Today, experts in Wuhan, China reported the authorization of a total restriction on the hunting, trade, sale, and consumption of wild animals within city limits for a time of five years.
The COVID-19 flare-up is thought to have started in Huanan Seafood Wholesale Market in Wuhan—a “wet” animal market where wild animals, and more traditional “livestock” animals, are butchered side-by-side for food.
The new coronavirus is thought to have been transmitted to people by either bats, civets, or pangolins. It is not official if the Wuhan boycott will be stretched out past the expressed five-year timespan.
“It is prohibited to artificially breed terrestrial wild animals and rare and endangered aquatic wild animals under national key protection for the purpose of eating,” a notice on the Wuhan government website reads.
The notice points out that officials will “actively carry out wildlife protection and public health safety publicity and education, eliminate the abuse of wild animals, promote a civilised and healthy, green and environmentally friendly lifestyle, and create a good atmosphere for people and nature to live in harmony.”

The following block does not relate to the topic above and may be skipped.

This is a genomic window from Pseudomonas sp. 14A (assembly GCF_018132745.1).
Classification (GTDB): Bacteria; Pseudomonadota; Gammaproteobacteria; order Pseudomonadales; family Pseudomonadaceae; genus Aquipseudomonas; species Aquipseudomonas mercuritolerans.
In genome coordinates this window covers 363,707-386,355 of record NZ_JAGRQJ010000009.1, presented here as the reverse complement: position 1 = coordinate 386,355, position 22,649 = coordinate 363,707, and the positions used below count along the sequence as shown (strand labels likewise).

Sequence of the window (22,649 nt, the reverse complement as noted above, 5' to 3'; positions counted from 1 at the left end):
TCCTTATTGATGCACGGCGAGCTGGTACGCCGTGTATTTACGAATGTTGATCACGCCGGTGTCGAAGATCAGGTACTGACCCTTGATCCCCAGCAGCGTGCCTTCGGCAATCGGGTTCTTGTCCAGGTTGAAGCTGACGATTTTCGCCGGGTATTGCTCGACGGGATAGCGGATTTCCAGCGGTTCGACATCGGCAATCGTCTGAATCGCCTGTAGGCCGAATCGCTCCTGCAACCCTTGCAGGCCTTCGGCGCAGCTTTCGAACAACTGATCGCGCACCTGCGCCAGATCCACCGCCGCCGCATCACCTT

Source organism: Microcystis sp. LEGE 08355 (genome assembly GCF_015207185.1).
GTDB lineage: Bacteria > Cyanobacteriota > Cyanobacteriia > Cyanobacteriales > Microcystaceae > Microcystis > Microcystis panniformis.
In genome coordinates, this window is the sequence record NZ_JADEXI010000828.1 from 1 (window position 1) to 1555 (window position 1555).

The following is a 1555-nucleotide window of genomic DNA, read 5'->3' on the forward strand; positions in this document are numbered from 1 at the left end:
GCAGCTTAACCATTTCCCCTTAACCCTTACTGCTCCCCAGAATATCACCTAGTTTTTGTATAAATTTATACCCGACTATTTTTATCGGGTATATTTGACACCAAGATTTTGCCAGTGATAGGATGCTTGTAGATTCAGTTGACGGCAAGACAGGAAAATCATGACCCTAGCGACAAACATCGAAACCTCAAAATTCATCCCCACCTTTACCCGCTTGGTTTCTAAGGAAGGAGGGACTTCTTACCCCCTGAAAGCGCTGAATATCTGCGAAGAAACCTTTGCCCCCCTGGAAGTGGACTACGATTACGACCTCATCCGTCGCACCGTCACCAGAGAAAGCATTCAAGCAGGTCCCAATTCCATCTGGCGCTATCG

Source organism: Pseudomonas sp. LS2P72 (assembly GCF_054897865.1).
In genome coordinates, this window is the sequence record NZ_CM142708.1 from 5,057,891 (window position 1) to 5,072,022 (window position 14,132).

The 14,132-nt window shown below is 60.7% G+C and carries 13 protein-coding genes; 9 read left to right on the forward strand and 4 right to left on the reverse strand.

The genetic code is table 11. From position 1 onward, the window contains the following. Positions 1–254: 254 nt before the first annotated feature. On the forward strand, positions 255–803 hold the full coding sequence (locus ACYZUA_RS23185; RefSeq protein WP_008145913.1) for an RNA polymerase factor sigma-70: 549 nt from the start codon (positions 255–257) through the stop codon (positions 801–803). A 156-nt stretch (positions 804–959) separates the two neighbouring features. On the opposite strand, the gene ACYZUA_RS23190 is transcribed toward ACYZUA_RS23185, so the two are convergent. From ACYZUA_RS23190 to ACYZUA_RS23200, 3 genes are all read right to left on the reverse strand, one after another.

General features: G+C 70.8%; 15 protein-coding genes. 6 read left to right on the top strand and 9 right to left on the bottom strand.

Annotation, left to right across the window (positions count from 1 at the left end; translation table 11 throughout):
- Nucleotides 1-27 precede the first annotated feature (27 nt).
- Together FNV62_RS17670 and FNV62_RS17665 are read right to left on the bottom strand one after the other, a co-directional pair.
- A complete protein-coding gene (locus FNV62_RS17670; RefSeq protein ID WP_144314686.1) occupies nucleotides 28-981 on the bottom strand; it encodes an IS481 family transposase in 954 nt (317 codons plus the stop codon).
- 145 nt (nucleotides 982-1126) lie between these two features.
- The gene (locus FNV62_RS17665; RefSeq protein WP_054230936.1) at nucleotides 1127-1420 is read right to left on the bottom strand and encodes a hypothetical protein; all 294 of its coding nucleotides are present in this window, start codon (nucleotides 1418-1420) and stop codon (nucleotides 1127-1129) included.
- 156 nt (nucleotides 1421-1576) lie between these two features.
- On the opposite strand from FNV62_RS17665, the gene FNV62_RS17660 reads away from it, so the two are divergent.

The new ban applies to the hunting of wild animals as well, declaring “the administrative area of the whole city is a wildlife sanctuary,” with the exception of killing wild animals for “scientific research, population regulation, monitoring of epidemic diseases, and other special circumstances.”
While China gave a prohibition on the wildlife exchange—a $74 billion industry—countrywide in February, singular urban communities have made a move to actualize their own enforceable enactment.
Besides Wuhan, three urban areas in China—specifically Beijing, Shenzhen, Zhuhai—gave comparative bans on the utilization of certain animals, including certain wildlife, dogs, and cats, lately.